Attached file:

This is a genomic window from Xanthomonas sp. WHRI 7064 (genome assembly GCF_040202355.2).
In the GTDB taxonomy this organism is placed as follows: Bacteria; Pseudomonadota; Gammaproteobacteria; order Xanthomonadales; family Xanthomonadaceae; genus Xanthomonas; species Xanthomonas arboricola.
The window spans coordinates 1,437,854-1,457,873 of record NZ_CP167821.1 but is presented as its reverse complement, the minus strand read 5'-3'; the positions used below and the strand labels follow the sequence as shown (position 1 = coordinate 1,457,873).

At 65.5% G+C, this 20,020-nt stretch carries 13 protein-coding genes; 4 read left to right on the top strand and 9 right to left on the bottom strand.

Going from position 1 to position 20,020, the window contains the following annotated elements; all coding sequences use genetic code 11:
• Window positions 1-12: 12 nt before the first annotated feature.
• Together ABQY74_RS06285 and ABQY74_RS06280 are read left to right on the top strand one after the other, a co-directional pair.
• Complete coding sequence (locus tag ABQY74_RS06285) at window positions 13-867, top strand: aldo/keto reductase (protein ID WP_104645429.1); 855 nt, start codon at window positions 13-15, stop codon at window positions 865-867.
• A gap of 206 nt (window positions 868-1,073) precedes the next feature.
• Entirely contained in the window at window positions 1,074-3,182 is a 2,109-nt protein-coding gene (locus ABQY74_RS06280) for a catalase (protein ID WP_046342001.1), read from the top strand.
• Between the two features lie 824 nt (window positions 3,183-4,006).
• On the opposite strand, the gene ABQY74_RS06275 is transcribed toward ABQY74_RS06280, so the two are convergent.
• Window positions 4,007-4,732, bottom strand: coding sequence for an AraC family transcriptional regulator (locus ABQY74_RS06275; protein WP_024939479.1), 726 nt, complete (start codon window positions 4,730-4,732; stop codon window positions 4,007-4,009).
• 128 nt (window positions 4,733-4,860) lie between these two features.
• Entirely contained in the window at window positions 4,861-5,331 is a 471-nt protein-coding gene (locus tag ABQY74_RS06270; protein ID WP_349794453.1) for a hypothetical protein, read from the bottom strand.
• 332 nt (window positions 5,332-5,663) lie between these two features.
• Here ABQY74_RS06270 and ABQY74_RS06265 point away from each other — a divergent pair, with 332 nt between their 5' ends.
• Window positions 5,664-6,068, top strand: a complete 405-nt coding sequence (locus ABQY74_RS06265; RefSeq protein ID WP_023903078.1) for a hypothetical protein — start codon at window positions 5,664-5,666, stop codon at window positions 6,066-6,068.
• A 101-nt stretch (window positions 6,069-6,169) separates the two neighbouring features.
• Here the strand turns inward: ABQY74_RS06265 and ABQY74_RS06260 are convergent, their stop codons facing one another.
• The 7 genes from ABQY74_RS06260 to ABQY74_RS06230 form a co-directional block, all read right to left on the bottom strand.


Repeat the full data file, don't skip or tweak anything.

This is a genomic window from Xanthomonas sp. WHRI 7064 (genome assembly GCF_040202355.2).
In the GTDB taxonomy this organism is placed as follows: Bacteria; Pseudomonadota; Gammaproteobacteria; order Xanthomonadales; family Xanthomonadaceae; genus Xanthomonas; species Xanthomonas arboricola.
The window spans coordinates 1,437,854-1,457,873 of record NZ_CP167821.1 but is presented as its reverse complement, the minus strand read 5'-3'; the positions used below and the strand labels follow the sequence as shown (position 1 = coordinate 1,457,873).

At 65.5% G+C, this 20,020-nt stretch carries 13 protein-coding genes; 4 read left to right on the top strand and 9 right to left on the bottom strand.

Going from position 1 to position 20,020, the window contains the following annotated elements; all coding sequences use genetic code 11:
• Window positions 1-12: 12 nt before the first annotated feature.
• Together ABQY74_RS06285 and ABQY74_RS06280 are read left to right on the top strand one after the other, a co-directional pair.
• Complete coding sequence (locus tag ABQY74_RS06285) at window positions 13-867, top strand: aldo/keto reductase (protein ID WP_104645429.1); 855 nt, start codon at window positions 13-15, stop codon at window positions 865-867.
• A gap of 206 nt (window positions 868-1,073) precedes the next feature.
• Entirely contained in the window at window positions 1,074-3,182 is a 2,109-nt protein-coding gene (locus ABQY74_RS06280) for a catalase (protein ID WP_046342001.1), read from the top strand.
• Between the two features lie 824 nt (window positions 3,183-4,006).
• On the opposite strand, the gene ABQY74_RS06275 is transcribed toward ABQY74_RS06280, so the two are convergent.
• Window positions 4,007-4,732, bottom strand: coding sequence for an AraC family transcriptional regulator (locus ABQY74_RS06275; protein WP_024939479.1), 726 nt, complete (start codon window positions 4,730-4,732; stop codon window positions 4,007-4,009).
• 128 nt (window positions 4,733-4,860) lie between these two features.
• Entirely contained in the window at window positions 4,861-5,331 is a 471-nt protein-coding gene (locus tag ABQY74_RS06270; protein ID WP_349794453.1) for a hypothetical protein, read from the bottom strand.
• 332 nt (window positions 5,332-5,663) lie between these two features.
• Here ABQY74_RS06270 and ABQY74_RS06265 point away from each other — a divergent pair, with 332 nt between their 5' ends.
• Window positions 5,664-6,068, top strand: a complete 405-nt coding sequence (locus ABQY74_RS06265; RefSeq protein ID WP_023903078.1) for a hypothetical protein — start codon at window positions 5,664-5,666, stop codon at window positions 6,066-6,068.
• A 101-nt stretch (window positions 6,069-6,169) separates the two neighbouring features.
• Here the strand turns inward: ABQY74_RS06265 and ABQY74_RS06260 are convergent, their stop codons facing one another.
• The 7 genes from ABQY74_RS06260 to ABQY74_RS06230 form a co-directional block, all read right to left on the bottom strand.